Expert views (part four): What would the ideal allocation from the Green Fund look like?

Photo: BGEN


March 28, 2019






March 28, 2019





In the fourth and last in a series of interviews on waste management with representatives of state institutions, the business community, academia, and civil society in Serbia, we asked what the ideal allocation under the Green Fund, which has yet to be formed, would look like.

The answers were provided by all six respondents featured in the interviews: Ivan Karić, a state secretary at the Ministry of Environmental Protection, Igor Jezdimirović, president of the Environment Engineering Group, Aleksandar Jovović, a professor at the Faculty of Mechanical Engineering of the Belgrade University, Dejana Milinković, director of the Association of the Cement Industry of Serbia (CIS), Slobodan Minić, a special advisor to the Fiscal Council, and Suzana Obradović, secretary general of the Recyclers Association of Serbia.

The series of interviews was preceded by the introductory article about the problems, challenges, and possible solutions concerning waste management in Serbia. In the first interview, we asked what needs to be done in the period until Serbia’s accession to the EU, or until 2025; whether the proposed 11-year transitional period from the moment of accession would be sufficient to achieve goals; and how important the establishment of waste separation at source is. In the second interview, we discussed challenges in municipal waste management in Serbia, and in the third, we asked what the future of the recycling industry in Serbia, while we also sought positions on the use of waste-derived alternative fuels and the implications for the environment and public health.

BGEN: Let’s imagine it’s 2020, for example, and all environmental protection fees are automatically flowing into the Green Fund. What would be the ideal allocation under the fund in your opinion?

Ivan Karić, State Secretary, the Ministry of Environmental Protection

The establishment of a sustainable financing system through the improvement of the institutional and legislative framework, which would ensure all environmental protection levies flow into a separate Green Fund, is a key prerequisite for implementing measures in a timely manner, improving the environmental and utility infrastructure, and achieving the standards of developed EU nations. Putting in place a solid institutional infrastructure and clear financing mechanisms would secure predictable and stable financial flows, as well as conditions for attracting investments in the sector.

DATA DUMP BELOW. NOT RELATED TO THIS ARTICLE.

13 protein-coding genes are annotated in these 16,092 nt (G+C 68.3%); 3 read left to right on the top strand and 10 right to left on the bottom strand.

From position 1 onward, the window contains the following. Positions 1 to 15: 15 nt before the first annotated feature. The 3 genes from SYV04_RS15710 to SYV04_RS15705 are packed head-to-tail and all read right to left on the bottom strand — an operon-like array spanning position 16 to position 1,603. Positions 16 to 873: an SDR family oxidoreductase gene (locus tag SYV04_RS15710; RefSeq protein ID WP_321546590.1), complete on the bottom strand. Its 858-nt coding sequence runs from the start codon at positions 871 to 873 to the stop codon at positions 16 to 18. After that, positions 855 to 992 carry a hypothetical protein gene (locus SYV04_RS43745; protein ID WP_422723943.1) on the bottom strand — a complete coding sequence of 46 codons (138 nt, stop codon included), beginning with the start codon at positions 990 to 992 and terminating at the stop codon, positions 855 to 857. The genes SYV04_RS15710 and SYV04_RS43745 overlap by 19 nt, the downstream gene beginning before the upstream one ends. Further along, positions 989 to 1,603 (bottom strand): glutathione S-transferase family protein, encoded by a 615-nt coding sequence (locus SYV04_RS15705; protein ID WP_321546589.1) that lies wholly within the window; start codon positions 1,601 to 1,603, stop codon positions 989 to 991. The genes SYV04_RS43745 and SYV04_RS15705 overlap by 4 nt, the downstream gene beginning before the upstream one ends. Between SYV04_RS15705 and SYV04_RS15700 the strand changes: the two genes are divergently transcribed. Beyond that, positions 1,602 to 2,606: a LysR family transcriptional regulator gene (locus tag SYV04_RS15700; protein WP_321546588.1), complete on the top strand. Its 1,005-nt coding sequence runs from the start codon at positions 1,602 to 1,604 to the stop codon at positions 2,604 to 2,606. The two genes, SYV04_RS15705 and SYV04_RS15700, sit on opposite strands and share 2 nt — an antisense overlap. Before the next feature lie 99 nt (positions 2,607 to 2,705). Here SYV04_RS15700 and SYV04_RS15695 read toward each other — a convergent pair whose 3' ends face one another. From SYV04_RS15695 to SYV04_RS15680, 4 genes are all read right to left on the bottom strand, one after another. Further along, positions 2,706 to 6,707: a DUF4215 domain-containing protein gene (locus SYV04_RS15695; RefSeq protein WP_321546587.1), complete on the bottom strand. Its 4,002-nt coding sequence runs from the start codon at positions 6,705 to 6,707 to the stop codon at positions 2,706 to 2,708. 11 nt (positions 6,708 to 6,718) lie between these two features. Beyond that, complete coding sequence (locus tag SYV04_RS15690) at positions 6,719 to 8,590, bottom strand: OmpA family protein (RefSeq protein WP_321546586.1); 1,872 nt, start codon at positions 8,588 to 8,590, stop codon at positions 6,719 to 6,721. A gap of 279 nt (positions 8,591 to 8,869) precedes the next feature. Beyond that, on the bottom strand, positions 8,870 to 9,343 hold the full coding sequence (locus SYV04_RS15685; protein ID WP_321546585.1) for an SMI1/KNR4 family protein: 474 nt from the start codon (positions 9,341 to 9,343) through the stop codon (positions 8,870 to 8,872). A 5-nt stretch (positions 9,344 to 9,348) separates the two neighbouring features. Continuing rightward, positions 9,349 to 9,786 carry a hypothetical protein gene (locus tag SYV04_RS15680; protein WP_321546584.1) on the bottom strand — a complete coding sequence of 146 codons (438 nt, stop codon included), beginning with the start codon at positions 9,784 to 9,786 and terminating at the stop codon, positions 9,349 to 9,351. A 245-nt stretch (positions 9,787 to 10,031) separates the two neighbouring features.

If we managed to establish the Green Fund as early as 2020, this would represent huge progress and send a clear signal to the EU that Serbia has a defined national environmental policy in terms of planning, financing, and timeframes. I am of the opinion that the Green Fund needs to be a development and investment fund. Funds raised from environmental protection fees would primarily be directed towards the development and implementation of priority projects and the preparation of project documentation. This should all be in line with the Multiannual Investment and Financing Plan (MIFP), the Directive Specific Implementation Plans (DSIP), and other strategic documents. In this context, I wish to stress that efforts to establish a sustainable financing system through the establishment of the Green Fund will certainly remain one of the Ministry of Environmental Protection’s key priorities in the period ahead.

I believe that, ideally, around EUR 100 million – the amount raised annually from environmental protection fees – should go toward tackling historical waste, facilities to support large state environmental infrastructure and other projects, such as those concerning the green economy, recycling, waste disposal, and measures to improve energy efficiency.

Slobodan Minić, Special Advisor to the Fiscal Council

Resolving piled up problems in almost all segments of environmental protection requires huge funds, which is why it is very important to set priorities and carefully allocate limited funds flowing into the Green Fund. With that in mind, it would probably be a good solution for Serbia to adopt a dual allocation principle. Under this system, part of the funds would be allocated to local governments according to certain criteria – for example, the size of the population, total surface area, size of protected areas, etc. – and local governments would independently use these funds to resolve what they deem to be priority environmental problems.